Full sound?

Discussion in 'Trumpet Discussion' started by Myshilohmy, May 24, 2009.

  1. rbdeli

    rbdeli Mezzo Piano User

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    myshilohmy,

    I think you are an above average trumpet player for a highschool student. While Rowuk's words seemed harsh, don't be offended by them. You will meet much harsher critics from groups of your own peers, even though they might not be as direct and blunt about it as Rowuk. You will learn to appreciate plain, direct criticism as honest, passionate caring trumpet teaching.

    As for opening up your sound: Try forgetting about what your throat, neck, jaw and body are doing. Just do whatever it takes to get air out of your body and through the horn. Listen to how you want the note to sound before you play it, and you're body will do whatever is needed to supply it. A good, full sounding note starts in the head.
    When we first learned to talk, did our parents have to tell us where to put our tongues, how far to open up our mouths and expand our jaws? No, of course not. We learned to talk by listening and reproducing what we heard.

    Read what Claude Gordon has to say about this in his book, The Physical Approach to the Trumpet. I believe he talks about this in this book.

    Keep practicing and don't stop asking for advise and help. Play for people every chance you get.
     
  2. RobertSlotte

    RobertSlotte Pianissimo User

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    do not confuse the very back of your tongue with your throath!
     
  3. rbdeli

    rbdeli Mezzo Piano User

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    Let's not confuse humble for meek. Cocky and confident are good ways for a trumpet player to be, but there is nothing wrong with humble. In fact, I will guarantee you that there is no such thing as a great player who didn't learn to be humble many times over.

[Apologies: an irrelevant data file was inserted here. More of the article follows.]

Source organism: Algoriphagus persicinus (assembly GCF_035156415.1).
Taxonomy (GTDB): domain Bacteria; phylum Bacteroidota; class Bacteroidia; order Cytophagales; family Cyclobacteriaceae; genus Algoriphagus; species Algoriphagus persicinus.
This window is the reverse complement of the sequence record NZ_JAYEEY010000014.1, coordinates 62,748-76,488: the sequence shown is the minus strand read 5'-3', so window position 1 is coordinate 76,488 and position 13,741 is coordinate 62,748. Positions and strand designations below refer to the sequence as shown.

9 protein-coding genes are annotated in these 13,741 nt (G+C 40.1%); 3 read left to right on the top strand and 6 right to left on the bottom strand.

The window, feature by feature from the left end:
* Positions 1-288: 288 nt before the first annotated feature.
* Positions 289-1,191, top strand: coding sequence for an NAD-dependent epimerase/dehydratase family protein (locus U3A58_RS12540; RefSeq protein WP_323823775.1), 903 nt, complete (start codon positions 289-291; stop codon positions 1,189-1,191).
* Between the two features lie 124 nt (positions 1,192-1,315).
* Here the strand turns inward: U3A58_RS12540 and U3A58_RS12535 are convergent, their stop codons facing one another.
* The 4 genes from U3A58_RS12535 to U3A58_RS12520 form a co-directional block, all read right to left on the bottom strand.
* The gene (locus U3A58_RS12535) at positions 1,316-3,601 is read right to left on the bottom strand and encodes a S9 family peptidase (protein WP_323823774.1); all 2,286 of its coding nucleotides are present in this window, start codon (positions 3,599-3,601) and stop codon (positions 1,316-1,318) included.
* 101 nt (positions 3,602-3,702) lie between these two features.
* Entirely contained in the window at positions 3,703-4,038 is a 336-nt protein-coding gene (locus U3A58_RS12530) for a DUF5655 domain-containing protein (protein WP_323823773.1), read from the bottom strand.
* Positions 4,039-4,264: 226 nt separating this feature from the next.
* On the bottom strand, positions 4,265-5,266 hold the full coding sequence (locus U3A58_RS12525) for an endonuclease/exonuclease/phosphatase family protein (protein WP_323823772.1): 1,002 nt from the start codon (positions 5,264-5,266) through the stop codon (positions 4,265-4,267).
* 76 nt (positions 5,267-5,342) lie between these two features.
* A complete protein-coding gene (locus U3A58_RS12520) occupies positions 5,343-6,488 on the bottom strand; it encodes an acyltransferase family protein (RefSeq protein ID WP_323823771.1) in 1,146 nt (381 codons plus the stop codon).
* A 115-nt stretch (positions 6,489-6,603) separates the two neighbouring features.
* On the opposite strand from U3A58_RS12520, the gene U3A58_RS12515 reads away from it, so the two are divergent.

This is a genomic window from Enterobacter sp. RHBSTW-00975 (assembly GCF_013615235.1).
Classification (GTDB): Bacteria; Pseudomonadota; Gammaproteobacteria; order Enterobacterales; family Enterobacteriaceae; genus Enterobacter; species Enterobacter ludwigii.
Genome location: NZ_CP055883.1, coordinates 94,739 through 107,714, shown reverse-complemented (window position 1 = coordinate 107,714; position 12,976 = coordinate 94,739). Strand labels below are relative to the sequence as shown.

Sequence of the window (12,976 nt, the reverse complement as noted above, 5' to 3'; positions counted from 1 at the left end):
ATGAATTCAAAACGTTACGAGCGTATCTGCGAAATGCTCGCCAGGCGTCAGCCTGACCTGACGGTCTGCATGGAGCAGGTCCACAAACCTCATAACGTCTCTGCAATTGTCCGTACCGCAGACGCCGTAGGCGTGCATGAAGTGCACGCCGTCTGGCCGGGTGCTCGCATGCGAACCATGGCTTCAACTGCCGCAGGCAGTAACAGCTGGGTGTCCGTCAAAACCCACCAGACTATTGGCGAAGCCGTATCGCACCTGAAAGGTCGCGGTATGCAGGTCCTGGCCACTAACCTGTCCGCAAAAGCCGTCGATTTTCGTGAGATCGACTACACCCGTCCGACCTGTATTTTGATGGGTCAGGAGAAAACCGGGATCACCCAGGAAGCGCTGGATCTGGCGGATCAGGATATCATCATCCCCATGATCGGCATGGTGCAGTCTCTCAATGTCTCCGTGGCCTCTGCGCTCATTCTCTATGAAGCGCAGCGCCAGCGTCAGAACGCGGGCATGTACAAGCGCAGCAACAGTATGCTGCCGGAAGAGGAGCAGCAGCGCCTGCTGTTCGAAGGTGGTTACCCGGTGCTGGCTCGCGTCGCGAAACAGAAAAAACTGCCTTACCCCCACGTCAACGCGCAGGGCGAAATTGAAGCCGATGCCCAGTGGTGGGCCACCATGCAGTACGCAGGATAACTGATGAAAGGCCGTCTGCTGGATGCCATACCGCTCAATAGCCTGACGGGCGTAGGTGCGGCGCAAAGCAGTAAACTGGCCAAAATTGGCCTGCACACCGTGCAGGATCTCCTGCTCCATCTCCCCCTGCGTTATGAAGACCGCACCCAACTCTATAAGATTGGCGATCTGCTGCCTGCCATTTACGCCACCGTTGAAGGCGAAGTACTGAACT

Let me give you the perfect example:
    Your criticism of the highschool trumpet player. If he were not humble, how would you expect him to handle such harsh criticism from you?
    A trumpet player who is not humble would get offended and not learn anything from your stern little lecture.

    If we didn't expect trumpet players to be humble, then one might consider your statement about his playing to be non-constructive, rude and insulting.



     
    RobertSlotte likes this.
  4. Vulgano Brother

    Vulgano Brother Moderator Staff Member

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    Years ago, when I was a Musician's Union Business Agent we hosted a bunch of the the leaders from the Los Angeles Recording Musician's Association. Its officers included a bunch of first-call triple scale studio players, and we had a chance to work (contract and negotiation stuff) with them and hang out as well. They were all neat people to hang out with, with hobbies from sailplaning to fishing. The comment from one of my rock&roll colleagues was as follows: "These guys are so good they don't need to be arrogant!"

    That turned into a goal for my demeanor as a player--to be that good, and not be arrogant--just right on.
     
  5. rbdeli

    rbdeli Mezzo Piano User

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    Good story.

    To be clear, you can be confident, arrogant, cocky even downright aggressively obnoxious, yet still be humble.

    Being humble means that I admit I can still get better. It means that there are still others that can teach me. I don't know of anyone in any profession who says they have nothing else to learn.

    My roommate in college was probably the most cocky trumpet player I ever knew. He had the fit, demeantor and cockiness you want in a lead player, yet he was still humble. He loved to learn his craft.